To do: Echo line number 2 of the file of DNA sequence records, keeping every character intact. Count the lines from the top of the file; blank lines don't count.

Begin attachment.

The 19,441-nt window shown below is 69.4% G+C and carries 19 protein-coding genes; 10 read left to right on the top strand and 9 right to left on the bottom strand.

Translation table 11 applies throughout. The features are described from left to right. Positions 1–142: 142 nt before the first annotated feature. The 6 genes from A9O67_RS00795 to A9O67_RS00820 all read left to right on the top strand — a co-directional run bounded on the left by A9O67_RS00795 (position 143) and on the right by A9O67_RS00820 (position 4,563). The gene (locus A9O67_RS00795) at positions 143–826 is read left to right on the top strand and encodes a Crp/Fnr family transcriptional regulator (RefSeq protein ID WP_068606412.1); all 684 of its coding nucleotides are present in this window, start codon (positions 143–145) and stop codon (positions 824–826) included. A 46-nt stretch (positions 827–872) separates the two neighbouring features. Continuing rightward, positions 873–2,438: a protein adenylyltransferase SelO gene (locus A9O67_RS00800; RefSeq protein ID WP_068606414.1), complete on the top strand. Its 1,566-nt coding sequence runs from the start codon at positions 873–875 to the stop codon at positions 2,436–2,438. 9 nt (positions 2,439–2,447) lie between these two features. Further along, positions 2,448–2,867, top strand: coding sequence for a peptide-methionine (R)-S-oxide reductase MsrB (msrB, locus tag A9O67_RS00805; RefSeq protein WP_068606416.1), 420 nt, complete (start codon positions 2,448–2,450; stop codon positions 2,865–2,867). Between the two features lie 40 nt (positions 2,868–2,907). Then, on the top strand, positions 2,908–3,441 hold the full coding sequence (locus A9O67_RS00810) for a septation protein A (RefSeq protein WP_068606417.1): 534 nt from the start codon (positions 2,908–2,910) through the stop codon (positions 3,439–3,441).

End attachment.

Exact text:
Translation table 11 applies throughout. The features are described from left to right. Positions 1–142: 142 nt before the first annotated feature. The 6 genes from A9O67_RS00795 to A9O67_RS00820 all read left to right on the top strand — a co-directional run bounded on the left by A9O67_RS00795 (position 143) and on the right by A9O67_RS00820 (position 4,563). The gene (locus A9O67_RS00795) at positions 143–826 is read left to right on the top strand and encodes a Crp/Fnr family transcriptional regulator (RefSeq protein ID WP_068606412.1); all 684 of its coding nucleotides are present in this window, start codon (positions 143–145) and stop codon (positions 824–826) included. A 46-nt stretch (positions 827–872) separates the two neighbouring features. Continuing rightward, positions 873–2,438: a protein adenylyltransferase SelO gene (locus A9O67_RS00800; RefSeq protein ID WP_068606414.1), complete on the top strand. Its 1,566-nt coding sequence runs from the start codon at positions 873–875 to the stop codon at positions 2,436–2,438. 9 nt (positions 2,439–2,447) lie between these two features. Further along, positions 2,448–2,867, top strand: coding sequence for a peptide-methionine (R)-S-oxide reductase MsrB (msrB, locus tag A9O67_RS00805; RefSeq protein WP_068606416.1), 420 nt, complete (start codon positions 2,448–2,450; stop codon positions 2,865–2,867). Between the two features lie 40 nt (positions 2,868–2,907). Then, on the top strand, positions 2,908–3,441 hold the full coding sequence (locus A9O67_RS00810) for a septation protein A (RefSeq protein WP_068606417.1): 534 nt from the start codon (positions 2,908–2,910) through the stop codon (positions 3,439–3,441).